This is the perfect place for an afternoon stroll. The Woluwe river runs through several neighborhoods in Brussels (originating in Watermael-Boitsfort and running all the way to Vilvoorde) but one of its prettiest stretches is surely throughout Woluwe-Saint-Lambert, as it runs past the picturesque Lindekemale mill, which is now an excellent French restaurant.
The Chapel of Marie La Misérable dates from the 14th century and is built in the Brabançon Gothic style. It was built to commemorate Marie, a beautiful girl from Woluwe-Saint-Pierre, who refused the advances of a local lord and was in consequence accused of theft by him and buried alive. Several miracles were witnessed on the site of her grave and the chapel was erected as a site of pilgrimage.
The striking town hall was built in the 1930s and designed by architect Joesph Diongre in the Art Deco style. However, it is still in use as the commune’s administrative center these days, so not all parts are open for exploration.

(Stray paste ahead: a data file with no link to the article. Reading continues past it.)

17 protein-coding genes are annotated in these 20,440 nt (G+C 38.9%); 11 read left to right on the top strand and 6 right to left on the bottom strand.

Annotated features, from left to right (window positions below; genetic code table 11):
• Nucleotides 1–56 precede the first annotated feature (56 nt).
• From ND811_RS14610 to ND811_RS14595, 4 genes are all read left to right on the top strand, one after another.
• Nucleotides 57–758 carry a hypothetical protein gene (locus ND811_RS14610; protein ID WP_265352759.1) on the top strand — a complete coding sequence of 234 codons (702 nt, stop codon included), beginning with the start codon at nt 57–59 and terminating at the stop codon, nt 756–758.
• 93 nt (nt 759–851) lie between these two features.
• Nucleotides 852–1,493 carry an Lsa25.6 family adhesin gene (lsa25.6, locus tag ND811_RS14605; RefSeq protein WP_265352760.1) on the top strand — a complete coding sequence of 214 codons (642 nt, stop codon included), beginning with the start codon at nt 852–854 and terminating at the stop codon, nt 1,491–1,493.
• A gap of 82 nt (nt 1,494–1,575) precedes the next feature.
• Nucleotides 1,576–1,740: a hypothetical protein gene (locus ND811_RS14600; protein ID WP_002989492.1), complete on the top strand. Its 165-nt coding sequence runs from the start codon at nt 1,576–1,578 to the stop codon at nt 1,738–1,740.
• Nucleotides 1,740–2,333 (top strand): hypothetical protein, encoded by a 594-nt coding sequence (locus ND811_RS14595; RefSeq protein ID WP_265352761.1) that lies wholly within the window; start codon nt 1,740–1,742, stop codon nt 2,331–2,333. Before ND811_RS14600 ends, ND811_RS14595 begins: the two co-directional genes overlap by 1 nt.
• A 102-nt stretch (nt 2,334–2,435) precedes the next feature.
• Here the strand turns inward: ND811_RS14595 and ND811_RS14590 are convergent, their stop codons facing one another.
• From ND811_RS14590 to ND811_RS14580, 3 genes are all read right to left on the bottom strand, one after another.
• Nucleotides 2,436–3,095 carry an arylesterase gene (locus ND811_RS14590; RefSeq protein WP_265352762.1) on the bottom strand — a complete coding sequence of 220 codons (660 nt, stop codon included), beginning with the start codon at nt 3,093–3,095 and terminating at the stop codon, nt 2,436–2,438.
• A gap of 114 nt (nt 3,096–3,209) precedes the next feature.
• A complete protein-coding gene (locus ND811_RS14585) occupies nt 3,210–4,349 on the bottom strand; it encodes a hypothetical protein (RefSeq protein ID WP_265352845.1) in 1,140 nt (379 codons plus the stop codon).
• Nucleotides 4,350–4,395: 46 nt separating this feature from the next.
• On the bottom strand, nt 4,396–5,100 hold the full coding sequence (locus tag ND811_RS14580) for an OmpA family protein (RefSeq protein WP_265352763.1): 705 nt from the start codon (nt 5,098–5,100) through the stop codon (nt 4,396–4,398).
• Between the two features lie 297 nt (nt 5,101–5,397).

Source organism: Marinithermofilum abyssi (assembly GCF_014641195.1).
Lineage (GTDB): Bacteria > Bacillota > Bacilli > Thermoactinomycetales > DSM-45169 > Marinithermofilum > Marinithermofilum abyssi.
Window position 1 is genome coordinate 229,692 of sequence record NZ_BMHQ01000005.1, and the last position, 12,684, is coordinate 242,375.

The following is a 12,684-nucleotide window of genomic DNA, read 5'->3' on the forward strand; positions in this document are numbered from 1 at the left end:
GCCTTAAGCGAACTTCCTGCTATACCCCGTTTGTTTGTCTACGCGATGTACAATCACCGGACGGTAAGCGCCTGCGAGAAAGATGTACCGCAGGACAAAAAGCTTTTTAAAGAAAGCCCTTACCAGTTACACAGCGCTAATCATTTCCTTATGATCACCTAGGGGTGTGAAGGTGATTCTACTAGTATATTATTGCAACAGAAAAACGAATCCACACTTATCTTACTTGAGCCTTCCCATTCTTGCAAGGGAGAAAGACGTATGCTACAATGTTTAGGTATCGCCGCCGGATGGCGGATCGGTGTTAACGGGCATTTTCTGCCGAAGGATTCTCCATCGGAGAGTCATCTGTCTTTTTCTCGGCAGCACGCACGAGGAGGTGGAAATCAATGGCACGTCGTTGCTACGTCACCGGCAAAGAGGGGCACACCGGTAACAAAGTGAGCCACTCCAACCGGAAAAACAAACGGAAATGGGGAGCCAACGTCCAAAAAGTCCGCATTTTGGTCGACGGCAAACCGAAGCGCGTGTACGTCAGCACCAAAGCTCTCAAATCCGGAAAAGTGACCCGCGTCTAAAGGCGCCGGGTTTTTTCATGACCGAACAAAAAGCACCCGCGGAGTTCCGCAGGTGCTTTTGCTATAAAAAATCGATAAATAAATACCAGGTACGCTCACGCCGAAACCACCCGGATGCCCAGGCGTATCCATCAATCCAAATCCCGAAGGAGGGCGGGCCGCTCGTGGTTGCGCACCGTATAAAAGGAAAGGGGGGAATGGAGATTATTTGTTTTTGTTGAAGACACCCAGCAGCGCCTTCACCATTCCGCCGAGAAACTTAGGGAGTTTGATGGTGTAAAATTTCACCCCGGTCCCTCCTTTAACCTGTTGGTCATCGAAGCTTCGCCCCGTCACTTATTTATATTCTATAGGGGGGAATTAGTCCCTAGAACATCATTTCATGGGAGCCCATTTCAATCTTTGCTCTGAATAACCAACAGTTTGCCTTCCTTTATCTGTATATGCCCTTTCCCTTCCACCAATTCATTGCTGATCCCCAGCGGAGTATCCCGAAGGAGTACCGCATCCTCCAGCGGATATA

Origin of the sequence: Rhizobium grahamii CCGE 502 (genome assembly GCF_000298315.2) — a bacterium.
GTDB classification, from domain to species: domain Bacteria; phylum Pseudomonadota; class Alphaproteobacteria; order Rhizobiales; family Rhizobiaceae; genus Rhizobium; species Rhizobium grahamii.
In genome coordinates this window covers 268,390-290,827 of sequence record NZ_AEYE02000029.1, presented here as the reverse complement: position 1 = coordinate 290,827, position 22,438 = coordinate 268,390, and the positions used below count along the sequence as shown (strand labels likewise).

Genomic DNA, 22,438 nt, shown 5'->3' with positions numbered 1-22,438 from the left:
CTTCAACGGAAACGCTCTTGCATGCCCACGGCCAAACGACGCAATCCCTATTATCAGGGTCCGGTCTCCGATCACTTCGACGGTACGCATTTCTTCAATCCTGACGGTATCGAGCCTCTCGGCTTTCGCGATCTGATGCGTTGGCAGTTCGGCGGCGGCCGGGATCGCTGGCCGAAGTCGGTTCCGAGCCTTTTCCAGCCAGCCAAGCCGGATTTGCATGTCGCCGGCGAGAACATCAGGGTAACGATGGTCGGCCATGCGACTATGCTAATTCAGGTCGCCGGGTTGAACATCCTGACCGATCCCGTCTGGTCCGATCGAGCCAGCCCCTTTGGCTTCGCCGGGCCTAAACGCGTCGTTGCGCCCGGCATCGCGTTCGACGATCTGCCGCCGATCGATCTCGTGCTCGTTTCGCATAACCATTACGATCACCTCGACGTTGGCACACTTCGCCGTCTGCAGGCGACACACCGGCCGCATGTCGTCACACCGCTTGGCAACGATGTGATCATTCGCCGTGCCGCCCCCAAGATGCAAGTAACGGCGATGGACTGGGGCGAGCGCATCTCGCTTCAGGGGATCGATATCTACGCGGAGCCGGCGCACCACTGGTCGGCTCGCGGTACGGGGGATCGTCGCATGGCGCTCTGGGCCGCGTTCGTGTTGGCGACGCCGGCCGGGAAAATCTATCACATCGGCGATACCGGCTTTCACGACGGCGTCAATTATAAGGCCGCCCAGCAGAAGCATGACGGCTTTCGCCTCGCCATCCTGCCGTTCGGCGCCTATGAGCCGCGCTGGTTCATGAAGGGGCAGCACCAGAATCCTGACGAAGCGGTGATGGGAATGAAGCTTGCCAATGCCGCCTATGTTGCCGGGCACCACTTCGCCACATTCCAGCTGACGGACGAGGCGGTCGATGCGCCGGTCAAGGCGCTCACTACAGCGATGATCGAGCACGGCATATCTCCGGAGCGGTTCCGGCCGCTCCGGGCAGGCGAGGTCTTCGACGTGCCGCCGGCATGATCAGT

An ambitious project completed in 2006, Wolubilis is the versatile cultural center of Woluwe-Saint-Lambert and as such, forms the beating heart of the neighborhood’s creative output. There are a theater, workshops, workspaces, and the ground floor is filled with restaurants and shops (including the absolutely amazing Cook & Book, which is a multi-storied bookshop/restaurant with many different themed rooms in which you can get lost for hours).
Dating from the 18th century, the Chateau Malou was originally owned by a succession of Ministers, until finally passing into the hands of the Woluwe-Saint-Lambert community. Built in a Neoclassic style, it is located in the beautiful Malou Park and is mainly used for expositions and functions. Nevertheless, the grounds are beautiful to walk in and the castle remains stunning.
If you’re feeling the need to splurge, the Woluwe shopping center is the place to be. Featuring all the essentials and so much more, it’s the perfect place to lose yourself for an afternoon of material pleasures.
Situated in a beautiful historic house (previously owned by Emile Devos, who was a famous Brussels personality and art amateur), the Musée Communale showcases the history of Woluwe-Saint-Lambert as well as some Gallo-Roman artifacts, local farming tools and other treasures from throughout history.
Opening Hours: Mon-Fri 9-12am/2-4pm
Originally running from Auderghem to Woluwe-Saint-Lambert, the old railway tracks were turned into a walking path and green corridor in the 1980s. Don’t miss Daniel Steenhaut’s sculpture near the old Woluwe Station, which is a whimsical interpretation of the old railway tracks that used to line the path.
By Stephanie Benoit